much-maligned Millwall chairman must have cast a few rueful glances at
that picture last season as the Lions slid down the Second Division,
attendance's slumped disastrously and the debts piled up.
Burr has never been one to runaway from fight, and just 12 months after
he helped wrestle the club back from the brink of oblivion he is ready
to launch an all-out assault on the First Division.
are times in football when you have got to be patient, when you have got
to sit back and take all the abuse," explained the 63-year old
investment consultant who spent much of last season writing polite
replies to some highly critical letters.
can understand the frustrations of the fans. Over the last 40 years or
so they have consistently had to put up with a team that hasn't been as
good as they deserved.
I think a lot of the supporters don't appreciate how close we came to
going out of business last summer. If we hadn't formed the new
consortium and dealt with Mr. Thorne there wouldn't have been football of
any sort at the Den."
the time we took over, the club had already lost John Fashanu and Anton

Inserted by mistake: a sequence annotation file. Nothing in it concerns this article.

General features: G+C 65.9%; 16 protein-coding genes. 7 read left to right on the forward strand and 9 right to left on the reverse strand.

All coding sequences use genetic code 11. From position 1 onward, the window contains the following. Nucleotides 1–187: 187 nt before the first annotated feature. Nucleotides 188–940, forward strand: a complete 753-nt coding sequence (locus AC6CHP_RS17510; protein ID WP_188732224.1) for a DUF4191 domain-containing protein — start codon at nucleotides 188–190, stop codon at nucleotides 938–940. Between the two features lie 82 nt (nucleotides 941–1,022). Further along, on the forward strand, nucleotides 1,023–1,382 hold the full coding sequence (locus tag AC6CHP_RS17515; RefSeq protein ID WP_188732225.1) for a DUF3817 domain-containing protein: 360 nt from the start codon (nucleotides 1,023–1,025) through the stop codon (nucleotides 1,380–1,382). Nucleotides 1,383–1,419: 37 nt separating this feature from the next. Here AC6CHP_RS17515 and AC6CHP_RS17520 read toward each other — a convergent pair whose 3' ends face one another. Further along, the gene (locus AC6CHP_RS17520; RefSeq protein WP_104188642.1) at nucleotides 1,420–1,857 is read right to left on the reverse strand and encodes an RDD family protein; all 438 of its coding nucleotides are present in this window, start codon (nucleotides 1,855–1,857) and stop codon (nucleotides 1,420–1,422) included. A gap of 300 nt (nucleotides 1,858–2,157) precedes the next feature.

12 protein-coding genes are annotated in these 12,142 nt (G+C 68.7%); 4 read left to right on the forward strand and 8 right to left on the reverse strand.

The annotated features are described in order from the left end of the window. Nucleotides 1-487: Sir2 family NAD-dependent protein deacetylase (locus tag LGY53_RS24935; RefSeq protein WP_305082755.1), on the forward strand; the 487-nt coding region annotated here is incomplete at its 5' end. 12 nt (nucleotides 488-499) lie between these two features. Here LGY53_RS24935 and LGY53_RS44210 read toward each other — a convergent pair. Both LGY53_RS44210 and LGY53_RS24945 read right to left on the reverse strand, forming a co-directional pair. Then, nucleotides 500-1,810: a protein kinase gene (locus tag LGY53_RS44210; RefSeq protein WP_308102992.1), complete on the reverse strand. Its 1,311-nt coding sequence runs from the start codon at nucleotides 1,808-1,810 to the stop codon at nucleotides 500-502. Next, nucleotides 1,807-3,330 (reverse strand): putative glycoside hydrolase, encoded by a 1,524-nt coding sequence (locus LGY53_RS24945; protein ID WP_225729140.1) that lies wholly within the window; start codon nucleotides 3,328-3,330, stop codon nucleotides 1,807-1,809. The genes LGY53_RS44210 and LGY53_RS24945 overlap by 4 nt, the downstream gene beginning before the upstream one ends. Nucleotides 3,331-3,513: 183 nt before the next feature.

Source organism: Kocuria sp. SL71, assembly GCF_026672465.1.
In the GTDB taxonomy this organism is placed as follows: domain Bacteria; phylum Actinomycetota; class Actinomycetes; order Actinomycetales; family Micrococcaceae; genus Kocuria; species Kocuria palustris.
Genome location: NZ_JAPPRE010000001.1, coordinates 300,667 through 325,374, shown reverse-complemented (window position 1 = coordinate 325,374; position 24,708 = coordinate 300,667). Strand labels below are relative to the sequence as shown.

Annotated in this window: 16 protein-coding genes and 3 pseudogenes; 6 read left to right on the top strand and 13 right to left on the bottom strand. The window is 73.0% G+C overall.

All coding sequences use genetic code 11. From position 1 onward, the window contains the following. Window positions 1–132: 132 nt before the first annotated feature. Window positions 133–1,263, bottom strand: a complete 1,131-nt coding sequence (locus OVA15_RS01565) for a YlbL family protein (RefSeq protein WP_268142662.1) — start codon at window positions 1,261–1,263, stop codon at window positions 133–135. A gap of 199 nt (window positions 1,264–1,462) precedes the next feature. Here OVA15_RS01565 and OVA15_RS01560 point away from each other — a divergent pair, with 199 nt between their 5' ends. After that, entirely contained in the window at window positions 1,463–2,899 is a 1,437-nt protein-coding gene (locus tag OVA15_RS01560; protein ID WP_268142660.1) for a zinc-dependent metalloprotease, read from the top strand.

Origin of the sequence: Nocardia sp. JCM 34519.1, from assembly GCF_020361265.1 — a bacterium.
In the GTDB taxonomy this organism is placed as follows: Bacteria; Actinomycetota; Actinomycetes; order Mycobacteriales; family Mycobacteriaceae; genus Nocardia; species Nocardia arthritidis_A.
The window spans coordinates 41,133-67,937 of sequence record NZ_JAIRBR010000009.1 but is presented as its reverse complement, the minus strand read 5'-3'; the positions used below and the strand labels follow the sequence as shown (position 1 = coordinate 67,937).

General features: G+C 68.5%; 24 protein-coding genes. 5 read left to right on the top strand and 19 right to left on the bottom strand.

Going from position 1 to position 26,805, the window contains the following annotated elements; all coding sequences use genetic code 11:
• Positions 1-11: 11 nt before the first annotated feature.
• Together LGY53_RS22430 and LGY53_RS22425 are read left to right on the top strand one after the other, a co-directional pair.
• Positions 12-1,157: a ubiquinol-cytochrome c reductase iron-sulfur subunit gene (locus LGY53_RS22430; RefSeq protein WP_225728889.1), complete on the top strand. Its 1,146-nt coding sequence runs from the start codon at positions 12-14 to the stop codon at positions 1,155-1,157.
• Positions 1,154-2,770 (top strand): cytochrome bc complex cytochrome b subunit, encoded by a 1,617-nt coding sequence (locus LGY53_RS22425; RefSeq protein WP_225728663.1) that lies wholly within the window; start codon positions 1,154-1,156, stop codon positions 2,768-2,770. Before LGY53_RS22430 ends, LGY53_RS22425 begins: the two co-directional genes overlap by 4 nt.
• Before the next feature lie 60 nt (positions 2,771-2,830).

Otulakowski and people like Steve Lowndes, Steve Lovell and Robert Wilson
didn't want to play for us anymore. Unfortunately most of the decent,
players who had become available during the summer had already
fixed themselves up elsewhere - and it was virtually impossible to sign
John Docherty was forced to work with a paper thin first team squad and
the Millwall board resigned themselves to a season of consolidation and
plenty of abuse from those success-starved Den fans.
felt that the most important thing was to consolidate our Second
Division position, although by Christmas I thought we might have a
chance of getting into the play-offs. At that time we started trying to
sign players again, but although we agreed terms with several people,
for one reason or another the deals all fell through. I still we might
have made it into the play-offs if we hadn't lost Danis Salman and Les
Briley for, nine weeks through injury. "
of the promotion play-offs, Millwall found
themselves scraping to preserve their Second
Division status, and Burr and Docherty bore
the brunt of the fans frustrations.
Millwall chief isn't interested in mudslinging, but it clearly upsets
him that he and Docherty
are painted as the villains of the piece, while
his predecessor Thorne and George Graham
are regarded as heroes by the Den fans.